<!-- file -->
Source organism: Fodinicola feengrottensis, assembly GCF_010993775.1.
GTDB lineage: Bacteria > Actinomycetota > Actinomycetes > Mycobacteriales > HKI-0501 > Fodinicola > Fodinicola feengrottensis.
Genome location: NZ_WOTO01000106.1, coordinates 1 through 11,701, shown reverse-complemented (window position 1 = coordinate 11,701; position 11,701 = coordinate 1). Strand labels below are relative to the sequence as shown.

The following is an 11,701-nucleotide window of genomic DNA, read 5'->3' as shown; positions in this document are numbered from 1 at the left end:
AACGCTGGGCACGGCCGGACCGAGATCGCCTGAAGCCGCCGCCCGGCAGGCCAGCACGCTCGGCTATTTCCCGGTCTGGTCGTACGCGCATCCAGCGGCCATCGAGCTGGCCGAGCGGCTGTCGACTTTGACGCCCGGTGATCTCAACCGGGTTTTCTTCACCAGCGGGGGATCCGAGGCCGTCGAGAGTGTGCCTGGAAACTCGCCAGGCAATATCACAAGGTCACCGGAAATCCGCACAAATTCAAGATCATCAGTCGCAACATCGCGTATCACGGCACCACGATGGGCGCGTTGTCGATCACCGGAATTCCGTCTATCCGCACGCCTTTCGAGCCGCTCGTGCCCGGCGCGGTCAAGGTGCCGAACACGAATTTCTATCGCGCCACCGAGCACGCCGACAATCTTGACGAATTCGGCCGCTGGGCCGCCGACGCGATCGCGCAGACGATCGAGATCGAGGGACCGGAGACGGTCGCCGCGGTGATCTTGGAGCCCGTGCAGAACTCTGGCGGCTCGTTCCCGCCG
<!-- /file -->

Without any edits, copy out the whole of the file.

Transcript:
Source organism: Fodinicola feengrottensis, assembly GCF_010993775.1.
GTDB lineage: Bacteria > Actinomycetota > Actinomycetes > Mycobacteriales > HKI-0501 > Fodinicola > Fodinicola feengrottensis.
Genome location: NZ_WOTO01000106.1, coordinates 1 through 11,701, shown reverse-complemented (window position 1 = coordinate 11,701; position 11,701 = coordinate 1). Strand labels below are relative to the sequence as shown.

The following is an 11,701-nucleotide window of genomic DNA, read 5'->3' as shown; positions in this document are numbered from 1 at the left end:
AACGCTGGGCACGGCCGGACCGAGATCGCCTGAAGCCGCCGCCCGGCAGGCCAGCACGCTCGGCTATTTCCCGGTCTGGTCGTACGCGCATCCAGCGGCCATCGAGCTGGCCGAGCGGCTGTCGACTTTGACGCCCGGTGATCTCAACCGGGTTTTCTTCACCAGCGGGGGATCCGAGGCCGTCGAGAGTGTGCCTGGAAACTCGCCAGGCAATATCACAAGGTCACCGGAAATCCGCACAAATTCAAGATCATCAGTCGCAACATCGCGTATCACGGCACCACGATGGGCGCGTTGTCGATCACCGGAATTCCGTCTATCCGCACGCCTTTCGAGCCGCTCGTGCCCGGCGCGGTCAAGGTGCCGAACACGAATTTCTATCGCGCCACCGAGCACGCCGACAATCTTGACGAATTCGGCCGCTGGGCCGCCGACGCGATCGCGCAGACGATCGAGATCGAGGGACCGGAGACGGTCGCCGCGGTGATCTTGGAGCCCGTGCAGAACTCTGGCGGCTCGTTCCCGCCG